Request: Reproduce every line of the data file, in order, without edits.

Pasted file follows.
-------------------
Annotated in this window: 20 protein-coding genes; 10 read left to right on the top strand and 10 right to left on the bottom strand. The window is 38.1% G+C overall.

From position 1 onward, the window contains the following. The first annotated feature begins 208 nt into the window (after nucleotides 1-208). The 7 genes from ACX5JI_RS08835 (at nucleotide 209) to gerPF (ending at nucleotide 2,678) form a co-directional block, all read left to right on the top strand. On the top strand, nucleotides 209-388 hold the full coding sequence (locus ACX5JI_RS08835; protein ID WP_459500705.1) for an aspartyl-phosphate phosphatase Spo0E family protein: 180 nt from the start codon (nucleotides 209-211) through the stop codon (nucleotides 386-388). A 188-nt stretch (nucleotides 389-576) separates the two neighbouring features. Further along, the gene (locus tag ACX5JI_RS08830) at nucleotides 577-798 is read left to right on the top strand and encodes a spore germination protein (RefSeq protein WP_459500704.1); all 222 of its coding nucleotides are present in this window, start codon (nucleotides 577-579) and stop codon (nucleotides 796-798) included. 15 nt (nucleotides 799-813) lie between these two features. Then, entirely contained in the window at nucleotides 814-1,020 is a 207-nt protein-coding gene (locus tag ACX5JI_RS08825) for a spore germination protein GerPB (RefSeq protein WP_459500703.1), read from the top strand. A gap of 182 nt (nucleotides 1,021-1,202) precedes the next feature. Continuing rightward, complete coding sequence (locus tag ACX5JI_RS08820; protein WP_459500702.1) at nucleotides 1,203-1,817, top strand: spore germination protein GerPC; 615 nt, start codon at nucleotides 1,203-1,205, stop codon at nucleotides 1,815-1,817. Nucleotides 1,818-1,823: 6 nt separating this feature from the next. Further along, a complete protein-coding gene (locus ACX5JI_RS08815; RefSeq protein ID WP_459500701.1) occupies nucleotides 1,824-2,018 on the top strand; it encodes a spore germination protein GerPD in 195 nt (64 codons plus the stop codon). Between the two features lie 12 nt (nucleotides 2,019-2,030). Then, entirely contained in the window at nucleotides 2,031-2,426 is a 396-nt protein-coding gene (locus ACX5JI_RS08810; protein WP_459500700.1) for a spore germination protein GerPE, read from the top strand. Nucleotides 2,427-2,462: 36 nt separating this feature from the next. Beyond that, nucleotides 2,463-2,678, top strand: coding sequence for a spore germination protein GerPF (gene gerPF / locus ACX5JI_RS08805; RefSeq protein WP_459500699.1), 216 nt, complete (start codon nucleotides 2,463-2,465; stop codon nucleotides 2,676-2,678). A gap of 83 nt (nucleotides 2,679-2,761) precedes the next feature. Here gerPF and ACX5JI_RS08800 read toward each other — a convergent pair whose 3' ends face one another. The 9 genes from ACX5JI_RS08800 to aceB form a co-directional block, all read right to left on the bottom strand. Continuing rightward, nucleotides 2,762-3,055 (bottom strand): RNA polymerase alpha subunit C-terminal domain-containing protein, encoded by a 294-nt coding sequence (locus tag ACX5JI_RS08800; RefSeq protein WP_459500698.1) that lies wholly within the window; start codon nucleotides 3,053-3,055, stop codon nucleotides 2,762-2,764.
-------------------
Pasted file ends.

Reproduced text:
Annotated in this window: 20 protein-coding genes; 10 read left to right on the top strand and 10 right to left on the bottom strand. The window is 38.1% G+C overall.

From position 1 onward, the window contains the following. The first annotated feature begins 208 nt into the window (after nucleotides 1-208). The 7 genes from ACX5JI_RS08835 (at nucleotide 209) to gerPF (ending at nucleotide 2,678) form a co-directional block, all read left to right on the top strand. On the top strand, nucleotides 209-388 hold the full coding sequence (locus ACX5JI_RS08835; protein ID WP_459500705.1) for an aspartyl-phosphate phosphatase Spo0E family protein: 180 nt from the start codon (nucleotides 209-211) through the stop codon (nucleotides 386-388). A 188-nt stretch (nucleotides 389-576) separates the two neighbouring features. Further along, the gene (locus tag ACX5JI_RS08830) at nucleotides 577-798 is read left to right on the top strand and encodes a spore germination protein (RefSeq protein WP_459500704.1); all 222 of its coding nucleotides are present in this window, start codon (nucleotides 577-579) and stop codon (nucleotides 796-798) included. 15 nt (nucleotides 799-813) lie between these two features. Then, entirely contained in the window at nucleotides 814-1,020 is a 207-nt protein-coding gene (locus tag ACX5JI_RS08825) for a spore germination protein GerPB (RefSeq protein WP_459500703.1), read from the top strand. A gap of 182 nt (nucleotides 1,021-1,202) precedes the next feature. Continuing rightward, complete coding sequence (locus tag ACX5JI_RS08820; protein WP_459500702.1) at nucleotides 1,203-1,817, top strand: spore germination protein GerPC; 615 nt, start codon at nucleotides 1,203-1,205, stop codon at nucleotides 1,815-1,817. Nucleotides 1,818-1,823: 6 nt separating this feature from the next. Further along, a complete protein-coding gene (locus ACX5JI_RS08815; RefSeq protein ID WP_459500701.1) occupies nucleotides 1,824-2,018 on the top strand; it encodes a spore germination protein GerPD in 195 nt (64 codons plus the stop codon). Between the two features lie 12 nt (nucleotides 2,019-2,030). Then, entirely contained in the window at nucleotides 2,031-2,426 is a 396-nt protein-coding gene (locus ACX5JI_RS08810; protein WP_459500700.1) for a spore germination protein GerPE, read from the top strand. Nucleotides 2,427-2,462: 36 nt separating this feature from the next. Beyond that, nucleotides 2,463-2,678, top strand: coding sequence for a spore germination protein GerPF (gene gerPF / locus ACX5JI_RS08805; RefSeq protein WP_459500699.1), 216 nt, complete (start codon nucleotides 2,463-2,465; stop codon nucleotides 2,676-2,678). A gap of 83 nt (nucleotides 2,679-2,761) precedes the next feature. Here gerPF and ACX5JI_RS08800 read toward each other — a convergent pair whose 3' ends face one another. The 9 genes from ACX5JI_RS08800 to aceB form a co-directional block, all read right to left on the bottom strand. Continuing rightward, nucleotides 2,762-3,055 (bottom strand): RNA polymerase alpha subunit C-terminal domain-containing protein, encoded by a 294-nt coding sequence (locus tag ACX5JI_RS08800; RefSeq protein WP_459500698.1) that lies wholly within the window; start codon nucleotides 3,053-3,055, stop codon nucleotides 2,762-2,764.